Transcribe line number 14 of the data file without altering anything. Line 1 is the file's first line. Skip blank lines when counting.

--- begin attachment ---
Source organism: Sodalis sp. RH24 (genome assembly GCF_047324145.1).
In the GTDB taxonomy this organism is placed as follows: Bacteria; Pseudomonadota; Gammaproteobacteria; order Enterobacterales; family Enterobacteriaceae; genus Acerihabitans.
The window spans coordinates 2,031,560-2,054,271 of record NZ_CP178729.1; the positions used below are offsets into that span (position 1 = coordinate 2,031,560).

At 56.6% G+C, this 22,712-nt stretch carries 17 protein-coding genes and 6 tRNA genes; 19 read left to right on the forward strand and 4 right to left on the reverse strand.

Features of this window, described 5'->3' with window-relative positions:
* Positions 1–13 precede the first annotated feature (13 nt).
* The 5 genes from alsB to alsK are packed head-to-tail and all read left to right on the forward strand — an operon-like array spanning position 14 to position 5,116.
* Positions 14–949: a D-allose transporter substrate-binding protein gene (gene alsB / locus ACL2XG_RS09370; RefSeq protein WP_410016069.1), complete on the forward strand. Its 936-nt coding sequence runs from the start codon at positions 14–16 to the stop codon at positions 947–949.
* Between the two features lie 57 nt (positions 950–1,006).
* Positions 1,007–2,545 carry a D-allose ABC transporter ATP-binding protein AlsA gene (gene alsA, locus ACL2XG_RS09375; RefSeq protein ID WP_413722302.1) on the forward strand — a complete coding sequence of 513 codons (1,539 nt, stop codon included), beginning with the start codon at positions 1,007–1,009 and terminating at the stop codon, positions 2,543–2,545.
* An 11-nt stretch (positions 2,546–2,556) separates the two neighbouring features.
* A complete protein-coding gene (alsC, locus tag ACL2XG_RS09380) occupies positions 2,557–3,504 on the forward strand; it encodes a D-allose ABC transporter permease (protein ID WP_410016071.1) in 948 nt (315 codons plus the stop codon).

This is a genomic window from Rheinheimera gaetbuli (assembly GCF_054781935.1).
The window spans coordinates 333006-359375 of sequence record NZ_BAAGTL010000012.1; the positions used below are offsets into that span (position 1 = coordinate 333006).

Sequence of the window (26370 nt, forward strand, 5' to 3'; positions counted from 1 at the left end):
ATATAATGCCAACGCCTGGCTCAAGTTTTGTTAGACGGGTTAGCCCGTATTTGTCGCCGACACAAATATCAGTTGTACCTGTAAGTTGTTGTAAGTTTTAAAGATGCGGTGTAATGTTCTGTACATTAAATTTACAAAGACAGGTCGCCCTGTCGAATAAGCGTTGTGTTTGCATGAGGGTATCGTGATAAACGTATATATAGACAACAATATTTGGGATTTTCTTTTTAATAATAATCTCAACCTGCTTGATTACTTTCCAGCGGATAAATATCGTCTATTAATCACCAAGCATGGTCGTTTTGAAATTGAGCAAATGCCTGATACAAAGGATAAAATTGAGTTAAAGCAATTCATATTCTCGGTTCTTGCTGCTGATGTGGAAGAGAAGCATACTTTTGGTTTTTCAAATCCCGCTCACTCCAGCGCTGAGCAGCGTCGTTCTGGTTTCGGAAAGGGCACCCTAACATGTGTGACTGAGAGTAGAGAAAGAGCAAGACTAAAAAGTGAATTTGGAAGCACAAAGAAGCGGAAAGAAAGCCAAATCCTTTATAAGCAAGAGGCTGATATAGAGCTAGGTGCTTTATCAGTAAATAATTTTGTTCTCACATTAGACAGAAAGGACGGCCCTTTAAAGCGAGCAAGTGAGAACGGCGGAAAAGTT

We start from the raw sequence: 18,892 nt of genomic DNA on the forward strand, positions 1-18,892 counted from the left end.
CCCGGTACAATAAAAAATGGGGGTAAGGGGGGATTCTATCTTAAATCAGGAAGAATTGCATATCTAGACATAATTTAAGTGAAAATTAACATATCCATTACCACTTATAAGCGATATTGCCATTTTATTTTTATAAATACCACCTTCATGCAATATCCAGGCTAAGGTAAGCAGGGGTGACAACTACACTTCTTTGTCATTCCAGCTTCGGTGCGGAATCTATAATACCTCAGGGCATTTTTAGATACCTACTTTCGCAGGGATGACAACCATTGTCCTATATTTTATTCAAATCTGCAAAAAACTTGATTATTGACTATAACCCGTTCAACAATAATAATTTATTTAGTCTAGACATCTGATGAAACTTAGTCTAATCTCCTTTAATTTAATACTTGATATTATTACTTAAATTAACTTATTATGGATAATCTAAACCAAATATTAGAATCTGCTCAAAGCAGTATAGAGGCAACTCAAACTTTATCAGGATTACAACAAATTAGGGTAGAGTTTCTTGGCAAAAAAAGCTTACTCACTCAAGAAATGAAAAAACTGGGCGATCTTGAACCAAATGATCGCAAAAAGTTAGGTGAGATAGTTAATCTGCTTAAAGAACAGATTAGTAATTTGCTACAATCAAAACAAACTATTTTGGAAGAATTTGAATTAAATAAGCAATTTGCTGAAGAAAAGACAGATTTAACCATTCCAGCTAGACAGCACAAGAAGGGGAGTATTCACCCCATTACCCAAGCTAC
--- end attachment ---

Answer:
The window spans coordinates 333006-359375 of sequence record NZ_BAAGTL010000012.1; the positions used below are offsets into that span (position 1 = coordinate 333006).